The question was: My client is interested in selling his annuity but is unsure about the tax implications of such a transaction. Can you provide an overview?
The answer is: Since an annuity is a piece of property, it can be sold. Generally, when there is a sale, the owner is taxed in the same way as when there has been a complete surrender.
If the sale occurs after the owner has begun payout provisions, the cost basis is adjusted for those amounts that have been received but were not includable in income.
Apparently, if the sale has resulted in a loss, because the sale proceeds are less than the cost basis, the owner will have realized an ordinary loss. Such losses generally may not be deducted by individuals who entered into the annuity contract for personal reasons but may be claimed in connection with the owner’s trade or business or in a transaction entered into for profit. [IRC Sec. 72(s)(1).]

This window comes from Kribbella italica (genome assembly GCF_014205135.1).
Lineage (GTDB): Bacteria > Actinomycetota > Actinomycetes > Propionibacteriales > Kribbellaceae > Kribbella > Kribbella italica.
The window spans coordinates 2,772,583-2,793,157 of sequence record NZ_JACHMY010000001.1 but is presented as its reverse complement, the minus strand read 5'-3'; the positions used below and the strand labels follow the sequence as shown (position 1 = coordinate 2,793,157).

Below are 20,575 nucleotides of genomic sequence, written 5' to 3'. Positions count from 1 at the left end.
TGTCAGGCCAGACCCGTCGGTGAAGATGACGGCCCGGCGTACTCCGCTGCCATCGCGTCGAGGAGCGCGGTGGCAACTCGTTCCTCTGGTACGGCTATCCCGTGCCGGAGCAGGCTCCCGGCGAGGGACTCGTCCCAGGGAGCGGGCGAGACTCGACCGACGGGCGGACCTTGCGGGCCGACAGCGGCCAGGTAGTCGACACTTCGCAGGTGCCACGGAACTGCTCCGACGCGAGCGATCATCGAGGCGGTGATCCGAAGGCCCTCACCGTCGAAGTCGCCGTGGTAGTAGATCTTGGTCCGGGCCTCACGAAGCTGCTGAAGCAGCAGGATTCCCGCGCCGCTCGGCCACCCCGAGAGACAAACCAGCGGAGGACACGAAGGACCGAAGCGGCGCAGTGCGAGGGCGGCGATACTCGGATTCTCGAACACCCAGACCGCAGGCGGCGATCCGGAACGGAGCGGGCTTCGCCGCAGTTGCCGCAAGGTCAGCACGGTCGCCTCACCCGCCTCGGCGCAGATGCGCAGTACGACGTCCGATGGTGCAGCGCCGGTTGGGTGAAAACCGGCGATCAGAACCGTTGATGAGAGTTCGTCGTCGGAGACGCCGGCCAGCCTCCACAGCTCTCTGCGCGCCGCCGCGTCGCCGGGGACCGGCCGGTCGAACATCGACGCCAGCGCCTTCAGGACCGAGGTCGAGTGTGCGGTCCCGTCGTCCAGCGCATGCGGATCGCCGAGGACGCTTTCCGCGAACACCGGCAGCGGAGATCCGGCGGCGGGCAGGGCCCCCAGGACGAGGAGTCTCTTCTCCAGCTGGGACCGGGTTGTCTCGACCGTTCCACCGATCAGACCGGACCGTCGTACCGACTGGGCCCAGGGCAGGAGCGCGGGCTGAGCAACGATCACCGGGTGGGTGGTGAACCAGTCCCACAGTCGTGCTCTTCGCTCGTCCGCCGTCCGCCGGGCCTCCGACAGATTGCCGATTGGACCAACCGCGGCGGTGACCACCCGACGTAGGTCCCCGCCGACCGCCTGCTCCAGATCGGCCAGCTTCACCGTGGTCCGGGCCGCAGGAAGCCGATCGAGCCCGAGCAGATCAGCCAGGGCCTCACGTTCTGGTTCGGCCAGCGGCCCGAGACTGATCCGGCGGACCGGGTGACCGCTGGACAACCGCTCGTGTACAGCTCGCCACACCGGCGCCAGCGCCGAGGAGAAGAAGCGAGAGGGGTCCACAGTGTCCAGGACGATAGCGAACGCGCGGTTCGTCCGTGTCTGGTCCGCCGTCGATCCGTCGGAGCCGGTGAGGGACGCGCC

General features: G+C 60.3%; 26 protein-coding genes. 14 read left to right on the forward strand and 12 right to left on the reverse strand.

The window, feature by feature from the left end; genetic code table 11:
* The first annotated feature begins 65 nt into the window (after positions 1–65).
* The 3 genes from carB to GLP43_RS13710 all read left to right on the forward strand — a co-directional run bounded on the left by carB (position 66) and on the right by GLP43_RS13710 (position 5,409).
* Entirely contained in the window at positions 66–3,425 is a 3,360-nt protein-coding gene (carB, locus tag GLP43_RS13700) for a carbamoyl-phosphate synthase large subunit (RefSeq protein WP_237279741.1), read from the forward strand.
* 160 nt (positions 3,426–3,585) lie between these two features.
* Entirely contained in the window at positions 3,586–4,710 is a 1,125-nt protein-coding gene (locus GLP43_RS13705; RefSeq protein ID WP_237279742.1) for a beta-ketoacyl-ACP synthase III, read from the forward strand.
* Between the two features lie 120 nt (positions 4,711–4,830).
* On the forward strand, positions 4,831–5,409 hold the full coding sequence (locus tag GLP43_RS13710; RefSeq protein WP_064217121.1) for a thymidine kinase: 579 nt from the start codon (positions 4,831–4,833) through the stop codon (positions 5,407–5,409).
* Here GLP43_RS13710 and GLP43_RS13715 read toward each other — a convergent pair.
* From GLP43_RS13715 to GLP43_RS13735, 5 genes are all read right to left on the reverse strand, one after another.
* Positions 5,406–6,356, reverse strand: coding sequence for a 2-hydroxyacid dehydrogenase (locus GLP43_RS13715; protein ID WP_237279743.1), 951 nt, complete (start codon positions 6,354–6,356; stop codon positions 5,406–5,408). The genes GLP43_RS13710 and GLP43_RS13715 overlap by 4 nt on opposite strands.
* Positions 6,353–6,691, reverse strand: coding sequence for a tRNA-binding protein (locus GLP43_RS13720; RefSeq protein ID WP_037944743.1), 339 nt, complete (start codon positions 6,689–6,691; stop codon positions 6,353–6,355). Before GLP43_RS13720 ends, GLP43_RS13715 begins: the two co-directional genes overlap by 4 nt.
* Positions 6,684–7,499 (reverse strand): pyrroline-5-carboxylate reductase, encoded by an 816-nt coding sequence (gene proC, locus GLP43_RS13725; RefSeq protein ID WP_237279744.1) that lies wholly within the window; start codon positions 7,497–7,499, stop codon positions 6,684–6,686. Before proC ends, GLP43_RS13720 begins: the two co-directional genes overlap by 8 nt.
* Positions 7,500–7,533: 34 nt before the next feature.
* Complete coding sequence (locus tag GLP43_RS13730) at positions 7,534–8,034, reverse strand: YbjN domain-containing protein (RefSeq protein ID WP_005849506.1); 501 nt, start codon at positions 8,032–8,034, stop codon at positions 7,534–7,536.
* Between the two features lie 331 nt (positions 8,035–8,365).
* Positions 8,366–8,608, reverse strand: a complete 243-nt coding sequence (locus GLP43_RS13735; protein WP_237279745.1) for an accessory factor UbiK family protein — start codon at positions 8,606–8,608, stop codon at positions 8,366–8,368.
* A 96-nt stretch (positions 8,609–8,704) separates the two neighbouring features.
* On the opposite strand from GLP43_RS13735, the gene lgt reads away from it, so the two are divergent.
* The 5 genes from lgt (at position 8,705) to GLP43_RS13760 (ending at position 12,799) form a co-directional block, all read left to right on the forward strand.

If the new owner elects to take payout provisions, the payments will be taxed in the same way they would have been had the original owner retained the contract, except that they will be calculated with the new owner’s life expectancy, etc. If the new owner is a corporation or other nonnatural person, those provisions will apply to annual increases in the contract values.
Source: This is an excerpt from The Variable Annuity Handbook, 2nd Edition (2005), by Gary H. Snouffer, J.D., CLU, pp. 221-222. The book is published by The National Underwriter Company, Cincinnati, Ohio, which also publishes the Annuity Sales Buzz e-newsletter. Both publications are products of Summit Business Media LLC, Erlanger, Ky.